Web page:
and would give heed to what He would say to him. But will He condescend? will He have anything to do with the matter? -

Even to day is my complaint bitter: my stroke is heavier than my groaning.
Oh that I knew where I might find him! that I might come even to his seat!
I would order my cause before him, and fill my mouth with arguments.
I would know the words which he would answer me, and understand what he would say unto me.
Will he plead against me with his great power? No; but he would put strength in me.
6 Will He contend with me with great power?

No, indeed; He will only regard me!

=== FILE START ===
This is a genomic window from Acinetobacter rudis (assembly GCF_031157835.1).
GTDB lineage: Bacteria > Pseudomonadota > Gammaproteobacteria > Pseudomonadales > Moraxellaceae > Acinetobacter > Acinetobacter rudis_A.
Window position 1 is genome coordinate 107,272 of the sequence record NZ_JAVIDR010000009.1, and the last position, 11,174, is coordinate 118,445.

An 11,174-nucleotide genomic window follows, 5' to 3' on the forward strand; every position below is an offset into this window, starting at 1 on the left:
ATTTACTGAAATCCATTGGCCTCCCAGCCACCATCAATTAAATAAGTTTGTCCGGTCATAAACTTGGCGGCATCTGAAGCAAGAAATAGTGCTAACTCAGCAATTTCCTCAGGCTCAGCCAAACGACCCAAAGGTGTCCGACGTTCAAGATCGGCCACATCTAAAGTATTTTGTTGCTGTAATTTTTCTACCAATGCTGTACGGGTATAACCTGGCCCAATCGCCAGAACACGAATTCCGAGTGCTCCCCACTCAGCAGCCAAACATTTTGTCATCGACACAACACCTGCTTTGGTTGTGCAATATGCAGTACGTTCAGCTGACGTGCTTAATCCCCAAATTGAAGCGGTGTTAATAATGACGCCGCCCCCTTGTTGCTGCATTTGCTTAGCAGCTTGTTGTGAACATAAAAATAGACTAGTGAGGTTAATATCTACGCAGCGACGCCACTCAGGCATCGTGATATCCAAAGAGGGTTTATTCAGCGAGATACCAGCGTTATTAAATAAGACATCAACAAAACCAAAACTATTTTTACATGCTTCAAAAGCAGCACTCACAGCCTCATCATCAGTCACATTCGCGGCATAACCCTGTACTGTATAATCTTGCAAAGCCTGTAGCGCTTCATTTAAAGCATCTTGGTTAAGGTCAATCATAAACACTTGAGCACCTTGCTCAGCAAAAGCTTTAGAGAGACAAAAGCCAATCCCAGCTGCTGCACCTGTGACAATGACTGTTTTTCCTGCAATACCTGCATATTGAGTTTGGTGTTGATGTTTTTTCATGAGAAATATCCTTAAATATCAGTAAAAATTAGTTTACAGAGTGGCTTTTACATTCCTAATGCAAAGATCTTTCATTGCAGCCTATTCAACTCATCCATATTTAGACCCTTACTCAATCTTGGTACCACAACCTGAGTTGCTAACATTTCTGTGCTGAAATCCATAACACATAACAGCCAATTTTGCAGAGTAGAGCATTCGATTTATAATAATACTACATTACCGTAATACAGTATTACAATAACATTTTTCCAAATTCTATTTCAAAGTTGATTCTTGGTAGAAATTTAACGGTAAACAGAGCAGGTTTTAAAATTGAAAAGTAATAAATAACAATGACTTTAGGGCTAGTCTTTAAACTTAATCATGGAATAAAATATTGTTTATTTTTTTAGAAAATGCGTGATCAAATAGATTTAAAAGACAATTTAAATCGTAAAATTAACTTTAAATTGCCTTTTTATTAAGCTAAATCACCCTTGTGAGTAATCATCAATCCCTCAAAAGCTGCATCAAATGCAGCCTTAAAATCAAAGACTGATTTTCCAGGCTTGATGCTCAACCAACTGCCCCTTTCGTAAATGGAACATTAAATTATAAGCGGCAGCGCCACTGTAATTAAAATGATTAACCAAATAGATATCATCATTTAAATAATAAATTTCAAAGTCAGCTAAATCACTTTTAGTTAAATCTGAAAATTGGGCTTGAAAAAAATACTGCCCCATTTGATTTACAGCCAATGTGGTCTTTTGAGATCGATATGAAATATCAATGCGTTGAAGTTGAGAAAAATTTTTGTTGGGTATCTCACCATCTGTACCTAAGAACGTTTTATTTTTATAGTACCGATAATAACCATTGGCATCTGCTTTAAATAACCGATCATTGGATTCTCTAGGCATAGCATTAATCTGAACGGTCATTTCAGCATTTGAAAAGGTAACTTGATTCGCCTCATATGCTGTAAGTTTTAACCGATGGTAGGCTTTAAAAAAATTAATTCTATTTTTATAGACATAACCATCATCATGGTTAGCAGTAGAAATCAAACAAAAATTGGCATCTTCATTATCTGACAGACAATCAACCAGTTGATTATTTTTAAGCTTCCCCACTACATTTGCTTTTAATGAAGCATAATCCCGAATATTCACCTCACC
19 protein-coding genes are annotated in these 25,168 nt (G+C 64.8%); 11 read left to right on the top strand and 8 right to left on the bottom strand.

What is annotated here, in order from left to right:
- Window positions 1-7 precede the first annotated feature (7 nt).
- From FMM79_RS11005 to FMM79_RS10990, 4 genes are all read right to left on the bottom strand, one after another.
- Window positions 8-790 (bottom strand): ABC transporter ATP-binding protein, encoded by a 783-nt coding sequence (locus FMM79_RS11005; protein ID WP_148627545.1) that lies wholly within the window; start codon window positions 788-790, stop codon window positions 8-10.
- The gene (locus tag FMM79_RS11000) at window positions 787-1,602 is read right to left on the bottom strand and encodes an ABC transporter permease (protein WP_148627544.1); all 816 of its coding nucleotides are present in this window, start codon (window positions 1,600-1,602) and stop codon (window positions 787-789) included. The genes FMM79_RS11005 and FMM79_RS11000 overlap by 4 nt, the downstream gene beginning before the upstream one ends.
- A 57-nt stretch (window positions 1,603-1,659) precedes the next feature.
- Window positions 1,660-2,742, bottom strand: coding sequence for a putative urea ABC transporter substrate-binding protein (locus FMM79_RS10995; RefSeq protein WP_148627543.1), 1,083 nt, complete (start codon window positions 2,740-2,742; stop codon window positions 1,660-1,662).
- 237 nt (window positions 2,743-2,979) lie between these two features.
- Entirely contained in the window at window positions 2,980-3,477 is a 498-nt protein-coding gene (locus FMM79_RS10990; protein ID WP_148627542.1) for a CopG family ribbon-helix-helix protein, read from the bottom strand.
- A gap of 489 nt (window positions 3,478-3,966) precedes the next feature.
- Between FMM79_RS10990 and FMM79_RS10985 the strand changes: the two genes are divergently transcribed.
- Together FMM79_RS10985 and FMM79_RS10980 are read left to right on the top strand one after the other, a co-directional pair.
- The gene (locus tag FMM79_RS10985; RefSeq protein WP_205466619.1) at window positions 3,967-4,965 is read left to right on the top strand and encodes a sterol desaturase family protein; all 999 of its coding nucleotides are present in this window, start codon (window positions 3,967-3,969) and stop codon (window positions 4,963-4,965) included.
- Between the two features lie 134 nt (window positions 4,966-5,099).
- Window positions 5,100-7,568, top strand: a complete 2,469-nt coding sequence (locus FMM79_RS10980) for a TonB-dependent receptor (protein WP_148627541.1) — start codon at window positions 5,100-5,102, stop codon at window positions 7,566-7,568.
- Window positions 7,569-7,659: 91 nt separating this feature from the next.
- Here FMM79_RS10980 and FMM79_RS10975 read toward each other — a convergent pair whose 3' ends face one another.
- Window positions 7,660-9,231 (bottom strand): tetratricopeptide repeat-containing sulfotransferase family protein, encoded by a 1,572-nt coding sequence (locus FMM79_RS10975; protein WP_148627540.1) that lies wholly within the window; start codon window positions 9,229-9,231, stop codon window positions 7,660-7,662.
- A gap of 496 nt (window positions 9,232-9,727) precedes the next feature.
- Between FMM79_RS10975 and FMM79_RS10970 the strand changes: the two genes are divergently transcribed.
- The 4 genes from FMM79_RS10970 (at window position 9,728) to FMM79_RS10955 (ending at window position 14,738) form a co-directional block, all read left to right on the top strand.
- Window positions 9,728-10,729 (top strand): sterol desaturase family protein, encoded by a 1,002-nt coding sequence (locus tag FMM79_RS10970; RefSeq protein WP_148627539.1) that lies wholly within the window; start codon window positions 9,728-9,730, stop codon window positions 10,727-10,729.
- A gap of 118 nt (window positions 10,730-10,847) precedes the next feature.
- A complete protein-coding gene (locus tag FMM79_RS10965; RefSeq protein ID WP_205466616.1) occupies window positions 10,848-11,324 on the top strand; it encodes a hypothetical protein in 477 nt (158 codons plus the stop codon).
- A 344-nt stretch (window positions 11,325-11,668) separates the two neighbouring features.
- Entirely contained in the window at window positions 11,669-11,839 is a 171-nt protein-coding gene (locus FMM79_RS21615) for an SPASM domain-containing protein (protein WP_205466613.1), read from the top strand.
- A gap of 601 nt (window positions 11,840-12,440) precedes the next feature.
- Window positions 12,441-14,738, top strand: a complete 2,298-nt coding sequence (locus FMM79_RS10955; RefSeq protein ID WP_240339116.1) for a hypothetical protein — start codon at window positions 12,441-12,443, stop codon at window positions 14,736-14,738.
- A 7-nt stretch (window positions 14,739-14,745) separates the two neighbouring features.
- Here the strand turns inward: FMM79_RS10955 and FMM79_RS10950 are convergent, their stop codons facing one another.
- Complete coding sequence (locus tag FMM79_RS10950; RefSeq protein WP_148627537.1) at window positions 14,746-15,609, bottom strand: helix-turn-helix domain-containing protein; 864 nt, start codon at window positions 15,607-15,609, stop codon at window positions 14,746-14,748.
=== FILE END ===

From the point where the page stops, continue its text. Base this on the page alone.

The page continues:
7 Then the upright would be disputing with Him,

And I should for ever escape my judge.

8 Yet I go eastward, He is not there,

And westward, but I perceive Him not;

9 Northwards where He worketh, but I behold Him not;

He turneth aside southwards, and I see Him not.

The question which Job, in Job 23:6, puts forth: will He contend with me in the greatness or fulness of His strength, i.e., (as Job 30:18) with a calling forth of all His strength? he himself answers in Job 23:6, hoping that the contrary may be the case: no, indeed, He will not do that.

(Note: With this interpretation, לא should certainly have Rebia mugrasch; its accentuation with Mercha proceeds from another interpretation, probably non ituque ponet in me (manum suam), according to which the Targ. translates. Others, following this accentuation, take לא in the sense of הלא (vid., in Dachselt), or are at pains to obtain some other meaning from it.)